Brooklime

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It was another very windy day, mostly overcast and with some episodes of squally rain. It definitely wasn’t a dragon day, so as I was in a bad mood anyway, I thought I might as well do gardening. R and I weeded the whole of the front garden (eeeurgh), and it would now look pretty smart but for the fact that the herbaceous plants are being torn and flattened by the wind.

The water level in the patio pond had dropped by a couple of inches due to all the recent sun and wind, and the rain we had today wasn’t enough to compensate for that evaporation, so this afternoon I topped it up from the mains. I’d prefer not to use tap water, but if I have to I think it’s better to do it before the level gets really low, so the newly introduced, chemically treated water is a low percentage of the overall volume. While standing by the pond with the garden hose I was admiring the tiny flowers on the brooklime, and thought they’d make a nice subject for a photo.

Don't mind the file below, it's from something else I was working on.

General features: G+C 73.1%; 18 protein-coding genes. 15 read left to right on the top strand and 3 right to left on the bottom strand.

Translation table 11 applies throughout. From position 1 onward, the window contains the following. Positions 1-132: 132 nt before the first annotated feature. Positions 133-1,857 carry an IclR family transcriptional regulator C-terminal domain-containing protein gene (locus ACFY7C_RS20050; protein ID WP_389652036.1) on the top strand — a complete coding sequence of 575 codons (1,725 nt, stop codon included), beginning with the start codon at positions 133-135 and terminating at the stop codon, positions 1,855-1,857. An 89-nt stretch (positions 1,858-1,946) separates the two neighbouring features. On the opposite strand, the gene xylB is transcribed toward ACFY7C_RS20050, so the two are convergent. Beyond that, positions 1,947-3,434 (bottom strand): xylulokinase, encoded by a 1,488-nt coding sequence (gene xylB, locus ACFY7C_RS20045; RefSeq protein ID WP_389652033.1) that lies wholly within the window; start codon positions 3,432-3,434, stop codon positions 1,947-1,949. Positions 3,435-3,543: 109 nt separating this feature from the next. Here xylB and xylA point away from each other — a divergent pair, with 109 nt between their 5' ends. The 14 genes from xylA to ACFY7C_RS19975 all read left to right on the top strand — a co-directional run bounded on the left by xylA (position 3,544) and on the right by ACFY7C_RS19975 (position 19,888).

Veronica beccabunga is a native perennial, found growing wild at the margins of streams and in boggy ground. Its fleshy leaves can be eaten like watercress, though they’re said to be very bitter, and it used to be recommended for the prevention and treatment of scurvy, though it’s not actually particularly rich in Vitamin C. It is a valuable pond plant though, because it produces these pretty flowers throughout the summer, and its leaves provide shelter for insects, larvae and tadpoles (as well as a delicious meal for water snails, she said, through gritted teeth). Its leaves and stems are also favoured by dragonflies and damselflies for oviposition, which is obviously the most important thing of all.